|% patients seeing <4 physicians||67.6||63.0||61.2||58.0||55.8||-1.1%||-1.2%||-17.5%||<0.001|
|Comprehensive for most health needs|
|Service for both acute and chronic conditions|
|Mean % chronic contacts||23.7||24.5||27.2||29.0||30.8|
|Mean % acute contacts||36.5||34.7||31.1||30.7||29.7|
|% no obstetrical/maternity||13.3||16.7||26.0||33.5||39.3|
|% pre-/postnatal and delivery||66.8||52.2||31.4||23.8||20.5|
|% with mental health contacts||98.0||97.8||98.1||98.3||98.9||0.0%||0.1%||1.0%||0.989|
|% with "usual patients" aged 75+||94.4||94.7||93.0||92.2||90.9||-0.2%||-0.3%||-3.7%||0.002|
|Female patients (aged 18–74) receiving pelvic exams||23.5||23.4||25.0||26.1||25.0||0.7%||0.0%||6.4%||0.959|
|Patients (aged 18–74) receiving screening tests||39.4||42.5||56.7||60.6||61.0||4.1%||0.9%||54.9%||0.998|
|Overall summary score*||67.6||64.1||61.0||57.2||53.7||-1.1%||-1.6%||-20.5%||<0.001|
* Weighted average of individual dimension scores (equal weighting of 0.25 for each of first-contact care, long-term person-focused care, coordinated care and comprehensive for most health needs)
The percentage of primary care physicians providing care outside of office hours fell from 95.8% in 1991/92 to 58.9% in 2009/10. Physicians providing care in all four out-of-office settings (emergency care in hospital, other hospital, home, long-term care facility) fell from 64.6% to 22.6%. The average percentage of patients for whom physicians were the majority source of care fell from 45.8% to 36.6%. The percentage of patients who received care from fewer than four unique primary care physicians fell from 67.6 to 55.8. All these declines were statistically significant at p<0.001 and persisted throughout the study period.
On dimensions reflecting comprehensiveness of care, trends were more varied (Table 4). The percentage of primary care physicians providing pre- and postnatal care and also performing deliveries fell from 66.8% to 20.5%, while the percentage performing no maternity care rose from 13.3% to 29.3%. There was a slight reduction in physicians acting as the usual provider of care to patients aged 75 and over (94.4% to 90.9%). Pap testing, glucose screening and lipids screening increased slightly over the study period, as did care for chronic relative to acute conditions. However, increases were greatest in the period preceding reform and did not reach statistical significance.
Summary scores varied significantly based on physician characteristics (p<0.001 for all examined variables; only 2009/10 significance tests reported (Table 5). On average, scores were higher among male physicians, though total percentage of change was almost equal for both sexes (-20.1% female, -20.0% male). While scores are lowest among the youngest and oldest physicians, declines were observed among all age groups. Physicians graduating from BC medical schools had slightly higher scores in all years, and a smaller total percentage change than graduates from elsewhere in Canada or international graduates (-18.7% for UBC graduates compared to -21.4% for other Canadian graduates, and -21.1% for international graduates). While in 1991/92 scores were fairly constant across health authorities (if anything, higher in more urban Vancouver Coastal, Fraser Valley and Vancouver Island health authorities), declines were more rapid in these more urbanized areas, and so by 2009/10 the predominantly rural Interior and Northern health authorities had higher average scores.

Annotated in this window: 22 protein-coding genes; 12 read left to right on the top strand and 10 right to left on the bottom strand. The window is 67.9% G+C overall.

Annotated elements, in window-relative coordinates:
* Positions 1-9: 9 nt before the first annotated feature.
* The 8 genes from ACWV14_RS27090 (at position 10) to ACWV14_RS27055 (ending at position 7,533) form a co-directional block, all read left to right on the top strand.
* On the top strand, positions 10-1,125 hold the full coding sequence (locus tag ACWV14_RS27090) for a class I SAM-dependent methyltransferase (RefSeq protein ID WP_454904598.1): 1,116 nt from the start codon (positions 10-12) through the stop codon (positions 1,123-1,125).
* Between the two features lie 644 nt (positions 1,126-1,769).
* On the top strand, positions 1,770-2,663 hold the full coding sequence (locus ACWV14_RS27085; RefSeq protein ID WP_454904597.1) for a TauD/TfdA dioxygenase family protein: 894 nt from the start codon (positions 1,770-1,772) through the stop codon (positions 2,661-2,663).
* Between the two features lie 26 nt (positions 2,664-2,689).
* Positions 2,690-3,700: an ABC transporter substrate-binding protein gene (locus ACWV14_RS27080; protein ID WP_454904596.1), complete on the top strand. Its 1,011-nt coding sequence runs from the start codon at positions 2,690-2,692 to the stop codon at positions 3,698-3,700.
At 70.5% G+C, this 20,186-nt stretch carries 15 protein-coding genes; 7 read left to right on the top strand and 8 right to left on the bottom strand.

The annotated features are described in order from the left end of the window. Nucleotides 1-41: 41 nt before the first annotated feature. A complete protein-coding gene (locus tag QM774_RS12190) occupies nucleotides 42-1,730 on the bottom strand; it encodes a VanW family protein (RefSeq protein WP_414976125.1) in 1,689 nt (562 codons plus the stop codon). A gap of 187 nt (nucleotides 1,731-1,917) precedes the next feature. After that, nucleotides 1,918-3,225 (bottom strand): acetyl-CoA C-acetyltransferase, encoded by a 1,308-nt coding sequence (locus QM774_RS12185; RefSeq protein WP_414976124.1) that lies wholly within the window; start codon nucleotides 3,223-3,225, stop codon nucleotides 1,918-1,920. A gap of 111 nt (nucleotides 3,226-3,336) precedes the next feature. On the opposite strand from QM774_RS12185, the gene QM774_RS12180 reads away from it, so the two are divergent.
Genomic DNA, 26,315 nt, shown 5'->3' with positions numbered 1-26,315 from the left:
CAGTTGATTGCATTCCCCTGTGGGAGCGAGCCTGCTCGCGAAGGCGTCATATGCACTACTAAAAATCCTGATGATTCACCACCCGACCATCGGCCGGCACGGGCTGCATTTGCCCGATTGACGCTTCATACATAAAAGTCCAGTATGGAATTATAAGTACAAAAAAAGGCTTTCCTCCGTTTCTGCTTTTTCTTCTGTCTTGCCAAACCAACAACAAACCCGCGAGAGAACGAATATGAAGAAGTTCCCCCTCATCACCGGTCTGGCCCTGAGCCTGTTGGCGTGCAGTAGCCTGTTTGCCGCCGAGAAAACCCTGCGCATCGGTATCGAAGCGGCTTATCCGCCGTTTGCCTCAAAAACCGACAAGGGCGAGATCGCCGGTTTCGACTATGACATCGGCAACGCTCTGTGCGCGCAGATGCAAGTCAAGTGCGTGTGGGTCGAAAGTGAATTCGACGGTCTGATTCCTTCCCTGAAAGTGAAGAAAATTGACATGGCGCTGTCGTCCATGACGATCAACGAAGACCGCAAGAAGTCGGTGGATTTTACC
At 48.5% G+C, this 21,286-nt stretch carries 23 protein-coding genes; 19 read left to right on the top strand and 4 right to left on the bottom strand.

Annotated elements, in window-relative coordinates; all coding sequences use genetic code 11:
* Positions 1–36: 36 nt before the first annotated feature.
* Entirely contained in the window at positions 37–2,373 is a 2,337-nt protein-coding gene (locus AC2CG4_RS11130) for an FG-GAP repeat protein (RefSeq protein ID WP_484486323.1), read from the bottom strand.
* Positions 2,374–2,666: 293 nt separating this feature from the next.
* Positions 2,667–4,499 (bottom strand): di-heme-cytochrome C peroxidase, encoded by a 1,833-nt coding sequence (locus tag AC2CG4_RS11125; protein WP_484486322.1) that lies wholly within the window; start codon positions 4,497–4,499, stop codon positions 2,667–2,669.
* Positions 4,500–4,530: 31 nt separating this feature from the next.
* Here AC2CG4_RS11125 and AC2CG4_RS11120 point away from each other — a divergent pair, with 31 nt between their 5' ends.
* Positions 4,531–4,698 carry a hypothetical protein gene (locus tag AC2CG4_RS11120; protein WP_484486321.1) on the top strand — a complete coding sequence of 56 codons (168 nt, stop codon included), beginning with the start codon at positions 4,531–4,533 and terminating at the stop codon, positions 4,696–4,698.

|Table 5. Mean full-service family practice score by physician characteristics|
|Summary score||Total % change||p-value (trend)||p-value (ANOVA across groups)|
|39 and under||63.9||60.0||56.5||52.4||50.6||-20.9%||<0.001||<0.001|
|Years in practice|
|Place of graduation|
|Other Canadian school||66.4||62.9||59.6||55.5||52.2||-21.4%||<0.001|
|Note: Data were missing for some physician characteristics. Gender: 1 missing in 2009/10. Age: 1 missing in 2005/06. Years in practice: 1 missing in 1991/92 and 2001/02, 44 in 2005/06. Place of graduation: 43 missing in 2005/06, 59 in 2009/10. Health authority: 16 missing in 1991/92, 18 in 1996/97, 24 in 2001/02, 13 in 2005/06 and 5 in 2009/10.|
In both scenarios of sensitivity analyses (first assuming that all physicians excluded with APP billings or low billings would have had scores of 100, and then that all physicians excluded for any reason would have had scores of 100), significant declines were still observed (see Appendix). As expected, the magnitude was smaller (-15.8%, p<0.001 with low/APP billers=100; -9.1%, p=0.001 with all excluded=100).